SC Refuses Urgent Hearing Of SGPC's Plea Seeking Stay On Release of Hindi Film Nanak Shah Fakir

SC Refuses Urgent Hearing Of SGPC

The Shiromani Gurdwara Parbandhak Committee (SGPC) and Delhi Gurdwara Prabandhak Committee on Thursday moved the Supreme Court seeking vacation of its earlier order for release of the controversial Hindi film Nanak Shah Fakir.

Appearing for the SGPC, advocate Satyender Singh Gulati mentioned before Chief Justice of India (CJI) Dipak Misra-led bench for urgent hearing of matter since the movie is to be released nationwide tomorrow.

The court said: “Central Board of Film Certification (CBFC) under the Cinematographer Act has granted issued certificate and outsiders can’t interfere into it” and refused to hear the matter today or tomorrow.

The bench, however, agreed to hear it on Monday.

SGPC counsel argued that “the Sikh body is a statutory body and passed a resolution in 2003 that no one was allowed to depict the role of any Sikh Guru or their family members”.

Since April 2015, the movie was in controversy and on April 10, the court allowed for release of the film in theatres.

The bench had allowed producer Vice-Admiral Harinder Singh Sikka’s plea for a direction to all the state governments and Centre to ensure that the law and order is mail when the film is released.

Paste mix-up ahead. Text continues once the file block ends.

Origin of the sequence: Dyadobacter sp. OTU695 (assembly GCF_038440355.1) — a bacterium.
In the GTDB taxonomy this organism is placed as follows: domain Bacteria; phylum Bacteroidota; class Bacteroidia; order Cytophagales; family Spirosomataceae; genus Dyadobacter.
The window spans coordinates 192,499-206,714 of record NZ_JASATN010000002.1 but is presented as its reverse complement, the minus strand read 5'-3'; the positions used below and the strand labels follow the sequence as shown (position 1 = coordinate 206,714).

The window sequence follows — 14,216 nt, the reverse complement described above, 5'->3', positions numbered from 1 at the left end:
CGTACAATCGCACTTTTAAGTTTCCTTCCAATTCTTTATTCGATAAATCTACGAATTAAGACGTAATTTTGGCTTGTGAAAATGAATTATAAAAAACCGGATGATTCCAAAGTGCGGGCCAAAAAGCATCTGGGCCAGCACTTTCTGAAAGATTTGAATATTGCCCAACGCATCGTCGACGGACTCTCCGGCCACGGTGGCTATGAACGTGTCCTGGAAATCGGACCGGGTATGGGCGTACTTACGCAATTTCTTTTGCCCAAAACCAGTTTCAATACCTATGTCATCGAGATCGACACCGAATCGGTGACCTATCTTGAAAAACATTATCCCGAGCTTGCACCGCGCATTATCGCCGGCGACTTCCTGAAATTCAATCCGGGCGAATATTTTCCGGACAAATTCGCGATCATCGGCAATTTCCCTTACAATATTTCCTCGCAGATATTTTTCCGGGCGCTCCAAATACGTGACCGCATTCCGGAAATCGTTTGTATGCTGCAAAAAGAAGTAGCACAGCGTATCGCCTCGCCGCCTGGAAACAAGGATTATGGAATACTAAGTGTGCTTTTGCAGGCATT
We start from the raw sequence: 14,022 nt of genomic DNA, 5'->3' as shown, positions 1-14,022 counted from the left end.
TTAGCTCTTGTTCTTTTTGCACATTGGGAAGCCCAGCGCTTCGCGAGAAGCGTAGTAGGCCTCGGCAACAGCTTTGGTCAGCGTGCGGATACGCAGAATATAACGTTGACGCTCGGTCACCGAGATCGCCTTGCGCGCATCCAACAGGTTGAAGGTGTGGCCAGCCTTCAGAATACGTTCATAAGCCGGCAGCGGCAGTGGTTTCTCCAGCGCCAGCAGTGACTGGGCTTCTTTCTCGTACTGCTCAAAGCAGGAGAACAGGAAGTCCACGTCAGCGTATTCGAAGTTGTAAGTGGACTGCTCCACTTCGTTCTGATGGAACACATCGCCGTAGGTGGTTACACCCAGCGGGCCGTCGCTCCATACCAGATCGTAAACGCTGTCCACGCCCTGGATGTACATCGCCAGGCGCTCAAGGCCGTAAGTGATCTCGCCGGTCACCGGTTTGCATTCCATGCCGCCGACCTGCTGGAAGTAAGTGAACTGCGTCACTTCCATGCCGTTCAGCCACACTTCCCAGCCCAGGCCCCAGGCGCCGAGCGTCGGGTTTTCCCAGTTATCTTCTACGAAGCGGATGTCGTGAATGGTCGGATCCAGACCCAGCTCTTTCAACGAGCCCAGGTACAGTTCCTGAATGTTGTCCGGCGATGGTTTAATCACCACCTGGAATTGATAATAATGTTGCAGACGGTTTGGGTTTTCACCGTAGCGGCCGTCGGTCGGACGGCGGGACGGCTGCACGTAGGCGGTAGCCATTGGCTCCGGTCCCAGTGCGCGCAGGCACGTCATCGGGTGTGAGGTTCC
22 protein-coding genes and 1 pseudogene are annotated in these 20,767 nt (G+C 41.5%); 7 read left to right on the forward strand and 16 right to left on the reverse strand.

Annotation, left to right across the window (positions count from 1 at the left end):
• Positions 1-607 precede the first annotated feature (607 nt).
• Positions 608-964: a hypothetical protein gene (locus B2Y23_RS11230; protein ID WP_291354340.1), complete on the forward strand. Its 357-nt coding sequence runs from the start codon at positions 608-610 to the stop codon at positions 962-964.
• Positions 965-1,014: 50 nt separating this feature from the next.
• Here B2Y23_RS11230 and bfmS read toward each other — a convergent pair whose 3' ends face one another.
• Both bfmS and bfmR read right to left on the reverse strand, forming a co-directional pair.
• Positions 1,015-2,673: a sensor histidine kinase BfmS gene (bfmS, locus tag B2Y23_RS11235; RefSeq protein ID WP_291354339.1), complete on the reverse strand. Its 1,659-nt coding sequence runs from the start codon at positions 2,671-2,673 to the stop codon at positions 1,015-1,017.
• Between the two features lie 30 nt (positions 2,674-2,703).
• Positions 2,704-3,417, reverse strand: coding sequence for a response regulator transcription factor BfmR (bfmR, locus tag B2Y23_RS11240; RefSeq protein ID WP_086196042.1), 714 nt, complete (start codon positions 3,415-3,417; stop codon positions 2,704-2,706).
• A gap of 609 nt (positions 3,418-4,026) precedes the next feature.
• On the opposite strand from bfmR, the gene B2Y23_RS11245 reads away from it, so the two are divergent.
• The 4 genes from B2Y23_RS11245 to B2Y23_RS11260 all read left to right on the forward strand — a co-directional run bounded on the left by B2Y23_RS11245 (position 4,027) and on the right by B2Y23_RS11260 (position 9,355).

“Once CBFC certificate is granted, unless nullified by superior authority, the producer has every right to exhibit the film in the movie halls,” the court said.

The actor Akshay Kumar-starrer movie got into the controversy after some religious organizations had raised voice against the content of the film.

In April 2015, Sikka had announced to withdraw the movie from cinema halls across the country and globe. He had assured that required changes as suggested by Akal Takht chief would be made in the film before its re-release.

According to the petitioner, necessary changes were made following suggestions by an expert committee. The same was accepted by CBFC and certificate was granted last month for release but due to opposition by some section of the community, the SGPC withdrew its support extended for the release of the film.

It was alleged that the film had violated the Sikh maryada by portraying Guru and family members in human form.

According to the petition, the film was screened at Cannes Film Festival in May 2014 and in November same year at Sikh Lens, Arts and Film Festival in California and has sparked a controversy due to its alleged objectionable contents related to the portrayal of the Sikh Guru and his family.